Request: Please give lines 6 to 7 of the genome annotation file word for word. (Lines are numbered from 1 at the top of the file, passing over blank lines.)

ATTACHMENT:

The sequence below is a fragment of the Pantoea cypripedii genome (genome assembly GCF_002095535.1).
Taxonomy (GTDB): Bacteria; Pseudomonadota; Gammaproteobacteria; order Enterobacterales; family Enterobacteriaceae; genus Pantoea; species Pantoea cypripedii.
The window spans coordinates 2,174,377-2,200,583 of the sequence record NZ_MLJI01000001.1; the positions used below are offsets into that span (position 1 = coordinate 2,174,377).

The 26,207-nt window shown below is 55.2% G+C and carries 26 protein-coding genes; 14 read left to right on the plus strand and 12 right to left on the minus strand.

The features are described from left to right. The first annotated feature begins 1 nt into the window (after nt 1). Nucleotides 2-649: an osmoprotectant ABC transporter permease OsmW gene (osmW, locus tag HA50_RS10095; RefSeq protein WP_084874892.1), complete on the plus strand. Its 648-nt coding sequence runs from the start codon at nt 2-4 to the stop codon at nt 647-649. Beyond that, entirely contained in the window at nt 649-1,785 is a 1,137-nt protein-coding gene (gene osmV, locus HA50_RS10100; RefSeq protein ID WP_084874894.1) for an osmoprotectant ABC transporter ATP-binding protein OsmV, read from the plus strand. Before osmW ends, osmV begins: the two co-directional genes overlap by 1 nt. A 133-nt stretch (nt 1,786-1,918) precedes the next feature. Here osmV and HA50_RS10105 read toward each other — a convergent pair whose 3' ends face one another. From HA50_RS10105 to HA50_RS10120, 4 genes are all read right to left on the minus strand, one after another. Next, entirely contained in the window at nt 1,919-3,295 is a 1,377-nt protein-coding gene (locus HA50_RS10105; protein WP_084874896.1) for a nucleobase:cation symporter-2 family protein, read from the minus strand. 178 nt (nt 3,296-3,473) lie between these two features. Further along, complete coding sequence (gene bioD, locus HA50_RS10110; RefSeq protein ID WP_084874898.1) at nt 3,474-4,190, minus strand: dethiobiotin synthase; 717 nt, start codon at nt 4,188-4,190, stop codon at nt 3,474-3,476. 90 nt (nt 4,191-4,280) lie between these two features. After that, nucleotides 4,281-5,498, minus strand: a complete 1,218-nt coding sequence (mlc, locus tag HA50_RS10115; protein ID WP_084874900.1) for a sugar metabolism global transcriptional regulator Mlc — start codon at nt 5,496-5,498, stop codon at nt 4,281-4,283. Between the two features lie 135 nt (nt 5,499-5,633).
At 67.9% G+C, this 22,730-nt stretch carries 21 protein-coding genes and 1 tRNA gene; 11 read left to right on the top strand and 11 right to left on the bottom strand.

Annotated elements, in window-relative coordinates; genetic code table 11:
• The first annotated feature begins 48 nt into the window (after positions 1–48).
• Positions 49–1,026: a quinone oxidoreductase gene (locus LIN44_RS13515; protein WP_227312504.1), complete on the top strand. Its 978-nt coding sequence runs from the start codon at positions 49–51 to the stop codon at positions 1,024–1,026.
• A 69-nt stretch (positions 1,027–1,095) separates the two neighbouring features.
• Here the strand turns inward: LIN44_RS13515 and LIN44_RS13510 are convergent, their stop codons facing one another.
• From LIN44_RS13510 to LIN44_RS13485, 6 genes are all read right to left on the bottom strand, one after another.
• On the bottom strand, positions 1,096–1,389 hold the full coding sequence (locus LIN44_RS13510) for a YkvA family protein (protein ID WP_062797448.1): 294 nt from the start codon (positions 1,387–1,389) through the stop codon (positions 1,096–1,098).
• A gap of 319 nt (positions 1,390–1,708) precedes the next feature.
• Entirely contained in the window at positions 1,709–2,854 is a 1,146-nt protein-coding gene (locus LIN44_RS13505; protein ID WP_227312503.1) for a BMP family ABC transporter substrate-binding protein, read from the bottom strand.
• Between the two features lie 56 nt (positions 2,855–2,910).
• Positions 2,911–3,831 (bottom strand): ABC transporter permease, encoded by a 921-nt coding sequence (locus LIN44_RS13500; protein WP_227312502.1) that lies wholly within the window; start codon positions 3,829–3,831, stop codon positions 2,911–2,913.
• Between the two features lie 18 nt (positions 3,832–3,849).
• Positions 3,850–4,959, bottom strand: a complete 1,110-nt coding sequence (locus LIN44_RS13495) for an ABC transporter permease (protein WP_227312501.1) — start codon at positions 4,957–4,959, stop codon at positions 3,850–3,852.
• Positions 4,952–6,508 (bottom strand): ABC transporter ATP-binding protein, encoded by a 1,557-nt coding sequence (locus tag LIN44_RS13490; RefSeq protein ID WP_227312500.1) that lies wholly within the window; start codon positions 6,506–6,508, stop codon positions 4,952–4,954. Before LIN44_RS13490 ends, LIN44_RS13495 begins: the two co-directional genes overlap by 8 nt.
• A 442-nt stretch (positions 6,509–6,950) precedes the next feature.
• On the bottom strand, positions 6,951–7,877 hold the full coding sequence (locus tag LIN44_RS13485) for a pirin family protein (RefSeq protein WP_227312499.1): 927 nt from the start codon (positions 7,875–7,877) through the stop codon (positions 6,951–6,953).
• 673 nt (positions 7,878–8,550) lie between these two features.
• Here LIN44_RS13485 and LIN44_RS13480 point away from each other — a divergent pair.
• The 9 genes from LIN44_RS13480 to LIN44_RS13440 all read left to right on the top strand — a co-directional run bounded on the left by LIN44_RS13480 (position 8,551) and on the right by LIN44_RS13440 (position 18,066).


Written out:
At 67.9% G+C, this 22,730-nt stretch carries 21 protein-coding genes and 1 tRNA gene; 11 read left to right on the top strand and 11 right to left on the bottom strand.

Annotated elements, in window-relative coordinates; genetic code table 11: